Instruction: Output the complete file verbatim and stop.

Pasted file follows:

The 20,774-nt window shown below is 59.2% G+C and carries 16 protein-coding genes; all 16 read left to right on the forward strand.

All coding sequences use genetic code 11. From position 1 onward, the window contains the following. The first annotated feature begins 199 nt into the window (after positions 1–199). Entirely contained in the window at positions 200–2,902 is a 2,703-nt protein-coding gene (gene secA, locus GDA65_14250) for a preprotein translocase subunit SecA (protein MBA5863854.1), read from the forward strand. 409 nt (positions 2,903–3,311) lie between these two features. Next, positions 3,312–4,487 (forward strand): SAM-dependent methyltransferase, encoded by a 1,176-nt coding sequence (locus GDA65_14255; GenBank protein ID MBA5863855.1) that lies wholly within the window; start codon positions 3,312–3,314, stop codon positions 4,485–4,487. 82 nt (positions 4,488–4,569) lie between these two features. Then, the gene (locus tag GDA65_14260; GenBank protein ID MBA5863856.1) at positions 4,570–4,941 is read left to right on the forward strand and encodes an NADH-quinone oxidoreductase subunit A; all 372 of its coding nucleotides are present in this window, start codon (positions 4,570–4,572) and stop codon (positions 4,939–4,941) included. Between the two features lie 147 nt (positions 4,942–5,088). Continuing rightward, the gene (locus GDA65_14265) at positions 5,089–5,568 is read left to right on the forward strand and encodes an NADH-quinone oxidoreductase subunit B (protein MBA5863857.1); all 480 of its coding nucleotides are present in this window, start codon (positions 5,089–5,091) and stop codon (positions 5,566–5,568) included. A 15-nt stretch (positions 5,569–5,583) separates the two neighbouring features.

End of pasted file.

The 20,774-nt window shown below is 59.2% G+C and carries 16 protein-coding genes; all 16 read left to right on the forward strand.

All coding sequences use genetic code 11. From position 1 onward, the window contains the following. The first annotated feature begins 199 nt into the window (after positions 1–199). Entirely contained in the window at positions 200–2,902 is a 2,703-nt protein-coding gene (gene secA, locus GDA65_14250) for a preprotein translocase subunit SecA (protein MBA5863854.1), read from the forward strand. 409 nt (positions 2,903–3,311) lie between these two features. Next, positions 3,312–4,487 (forward strand): SAM-dependent methyltransferase, encoded by a 1,176-nt coding sequence (locus GDA65_14255; GenBank protein ID MBA5863855.1) that lies wholly within the window; start codon positions 3,312–3,314, stop codon positions 4,485–4,487. 82 nt (positions 4,488–4,569) lie between these two features. Then, the gene (locus tag GDA65_14260; GenBank protein ID MBA5863856.1) at positions 4,570–4,941 is read left to right on the forward strand and encodes an NADH-quinone oxidoreductase subunit A; all 372 of its coding nucleotides are present in this window, start codon (positions 4,570–4,572) and stop codon (positions 4,939–4,941) included. Between the two features lie 147 nt (positions 4,942–5,088). Continuing rightward, the gene (locus GDA65_14265) at positions 5,089–5,568 is read left to right on the forward strand and encodes an NADH-quinone oxidoreductase subunit B (protein MBA5863857.1); all 480 of its coding nucleotides are present in this window, start codon (positions 5,089–5,091) and stop codon (positions 5,566–5,568) included. A 15-nt stretch (positions 5,569–5,583) separates the two neighbouring features.